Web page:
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Hearts, Minds, Work and Play

By Erik Skindrud, regional editor






U.S. Army Master Sgt. Ronnie Reece (left), Iraqi school children, the school's headmaster, and U.S. Army Sgt. Lucas Murray (right) pose for a photo after completing work on the playground at the Al Shrooq Primary and Secondary School in Iraq.


Rhode Island Landscape Architect and National Guardsman put his skills to work in central Iraq.

Most days, Luke Murray negotiates nothing more hazardous than rush-hour traffic in Boston. In May of 2005, however, the Rhode Island native deployed for a year's tour inside the Sunni Triangle that surrounds Baghdad, Iraq.

Serving with the 3rd Battalion, 172nd Infantry Regiment, the City of Boston Landscape Architect spent the time with the 48th Brigade combat team, delivering supplies across the region's hazardous highways.

Early in the tour Sgt. Murray contacted play equipment manufacturer Big Toys after hearing about a donated playground installed at the Al Zuhor School for Girls in Basra, Iraq. Murray wanted to supervise the installation of another playground where it would be put to good use. After months of phone calls, emails and red tape, Murray secured another Big Toys play structure and completed the installation at the Al Shrooq primary and secondary school in Ibraham Jafi, Iraq. The job was a remarkable cooperative effort between local children, soldiers (who had to remain armed throughout the job) and a local contractor, who moved gravel for the project for just $20. The job was finished in April, shortly before the Landscape Architect returned home in May.

Sgt. Murray is pleased to share the following account with LASN readers. A photo essay on the project can be seen at the Department of Defense's Defend America web site: www.defendamerica.mil/photoessays/apr2006/p042406a1.html

April 16th – We gathered together a mix of Civil Affairs and infantry support teams to secure the project site as we worked. We left bright and early and arrived on site to find several teenagers starting to take down the wall where we needed to access the site. Within an hour we had the truck downloaded and Spc. Carter and I were on our way to laying out the site. Throughout the course of the day we managed to dig footings with the help of local children. We set the first deck and several poles despite the scorching heat.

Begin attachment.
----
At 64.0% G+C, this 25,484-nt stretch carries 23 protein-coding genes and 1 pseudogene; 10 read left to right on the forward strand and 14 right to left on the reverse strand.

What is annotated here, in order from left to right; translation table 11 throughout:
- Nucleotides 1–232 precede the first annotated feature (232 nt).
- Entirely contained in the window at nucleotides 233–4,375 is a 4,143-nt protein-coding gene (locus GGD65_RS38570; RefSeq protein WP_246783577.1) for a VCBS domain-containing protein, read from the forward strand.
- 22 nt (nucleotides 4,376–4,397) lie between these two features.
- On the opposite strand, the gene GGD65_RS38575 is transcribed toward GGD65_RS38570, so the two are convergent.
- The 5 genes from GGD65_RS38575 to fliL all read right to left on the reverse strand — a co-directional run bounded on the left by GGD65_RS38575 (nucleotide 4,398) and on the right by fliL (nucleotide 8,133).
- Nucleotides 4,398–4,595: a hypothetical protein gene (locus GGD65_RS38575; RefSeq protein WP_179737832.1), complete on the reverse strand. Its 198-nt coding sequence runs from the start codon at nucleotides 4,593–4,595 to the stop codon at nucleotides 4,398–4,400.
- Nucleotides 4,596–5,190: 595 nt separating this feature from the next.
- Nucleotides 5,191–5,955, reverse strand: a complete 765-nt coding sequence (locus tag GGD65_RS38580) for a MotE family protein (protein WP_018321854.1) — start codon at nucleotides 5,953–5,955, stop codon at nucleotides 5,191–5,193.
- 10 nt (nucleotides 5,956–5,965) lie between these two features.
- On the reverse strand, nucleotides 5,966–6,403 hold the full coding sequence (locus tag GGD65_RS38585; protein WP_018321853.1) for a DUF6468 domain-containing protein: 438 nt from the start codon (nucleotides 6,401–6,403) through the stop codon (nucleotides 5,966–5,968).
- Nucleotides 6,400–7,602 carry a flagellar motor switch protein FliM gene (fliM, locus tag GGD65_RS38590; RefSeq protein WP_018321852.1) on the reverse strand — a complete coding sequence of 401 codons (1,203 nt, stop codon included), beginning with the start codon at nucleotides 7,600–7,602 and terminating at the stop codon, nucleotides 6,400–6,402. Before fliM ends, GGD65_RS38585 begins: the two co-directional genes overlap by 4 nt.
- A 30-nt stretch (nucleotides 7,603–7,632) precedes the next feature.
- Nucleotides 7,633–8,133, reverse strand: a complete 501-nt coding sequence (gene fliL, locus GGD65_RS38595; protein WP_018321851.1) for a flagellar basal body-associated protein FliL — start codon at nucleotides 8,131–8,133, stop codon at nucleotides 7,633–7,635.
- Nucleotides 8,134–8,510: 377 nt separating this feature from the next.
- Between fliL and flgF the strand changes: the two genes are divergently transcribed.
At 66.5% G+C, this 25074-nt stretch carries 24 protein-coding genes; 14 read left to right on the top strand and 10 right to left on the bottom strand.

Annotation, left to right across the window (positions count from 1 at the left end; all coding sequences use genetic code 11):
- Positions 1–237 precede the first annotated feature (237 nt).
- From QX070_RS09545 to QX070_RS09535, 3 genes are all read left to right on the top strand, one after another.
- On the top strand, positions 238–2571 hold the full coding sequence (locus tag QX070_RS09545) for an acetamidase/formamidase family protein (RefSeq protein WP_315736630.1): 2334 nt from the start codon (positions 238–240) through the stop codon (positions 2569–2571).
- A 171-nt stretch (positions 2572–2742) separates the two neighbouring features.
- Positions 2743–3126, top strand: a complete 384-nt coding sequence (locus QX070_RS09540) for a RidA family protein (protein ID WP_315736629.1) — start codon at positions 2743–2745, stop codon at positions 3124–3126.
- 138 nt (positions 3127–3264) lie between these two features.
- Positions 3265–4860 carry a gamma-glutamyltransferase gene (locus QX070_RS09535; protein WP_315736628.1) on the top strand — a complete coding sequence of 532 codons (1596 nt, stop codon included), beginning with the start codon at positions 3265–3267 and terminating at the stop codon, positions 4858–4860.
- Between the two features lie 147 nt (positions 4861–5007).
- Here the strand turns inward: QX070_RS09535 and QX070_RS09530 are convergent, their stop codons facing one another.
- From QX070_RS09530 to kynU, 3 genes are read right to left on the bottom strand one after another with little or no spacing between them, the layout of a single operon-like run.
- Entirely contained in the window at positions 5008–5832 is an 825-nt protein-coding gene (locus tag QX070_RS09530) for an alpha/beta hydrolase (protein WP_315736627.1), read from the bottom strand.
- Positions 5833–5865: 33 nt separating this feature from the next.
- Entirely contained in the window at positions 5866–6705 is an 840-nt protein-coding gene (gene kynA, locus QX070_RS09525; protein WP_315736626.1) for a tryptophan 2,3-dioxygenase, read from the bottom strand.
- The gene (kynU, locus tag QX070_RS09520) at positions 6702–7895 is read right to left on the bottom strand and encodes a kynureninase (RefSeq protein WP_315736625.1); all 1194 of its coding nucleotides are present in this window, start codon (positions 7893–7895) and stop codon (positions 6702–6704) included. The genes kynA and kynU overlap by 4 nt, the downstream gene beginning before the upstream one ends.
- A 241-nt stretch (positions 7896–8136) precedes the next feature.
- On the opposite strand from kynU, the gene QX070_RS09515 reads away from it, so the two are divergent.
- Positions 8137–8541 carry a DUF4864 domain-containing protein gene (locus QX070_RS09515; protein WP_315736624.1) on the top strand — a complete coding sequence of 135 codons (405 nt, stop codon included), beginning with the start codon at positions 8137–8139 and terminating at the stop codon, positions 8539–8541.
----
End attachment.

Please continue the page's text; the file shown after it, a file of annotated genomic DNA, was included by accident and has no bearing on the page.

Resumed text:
April 17th – We returned to Ibraham Jafi to find many of the kids who worked with us the day before ready and willing to work. We marked their hands to insure that they would eventually be rewarded for their work efforts. We managed to get the first main deck concreted in and were working on the second set of decks when it started pouring rain and hail. Yes, I said hail. Hail came down in the size of gum balls and the rain filled the playground site with enough water to swim in. Needless to say our work efforts were halted and a very sweaty, wet and tired crew returned to our base in Taji.

April 18th – With a sunny start we returned to the site once again with wet boots and dirty uniforms to start bailing out the footing holes and draining the site. The kids worked hard to build a drain channel and within an hour the whole site was still very muddy, but water free. We drove on to build the rest of the structure. After installing two decks, monkey bars, a slide, multiple climbers and various accessories we finished the day with what looked like a play structure.

April 19th – We awoke with sore legs and backs even earlier than normal to load up several trailers with soccer balls, t-shirts, sleep mats and linens and various other items for distribution to the kids who worked so hard on the project. We arrived at the site with the intention of spreading all of the gravel throughout the site by 13:00 that day. Yet, our hopes seemed to be dashed as we worked tirelessly to move the 60 cubic meters of stone throughout the site using only old olive oil cans and a stretcher. Then something amazing happened. Major Pugh managed to chase down a local contractor driving by with an excavator. We offered him $20 to move the gravel at our site and he accepted. Soon the huge machine was moving tons of gravel with little effort and by 13:00 the project site was complete. We finished the day by distributing toys, soccer balls, shirts, and all kinds of good stuff to the workers and their families. It was a huge success and as soon as we opened the flood gates there were kids all over the structure playing. I even took a ride on the new slide. It's hard to express how successful (and satisfying) the project ended up being.







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December 14, 2019, 8:03 am PDT

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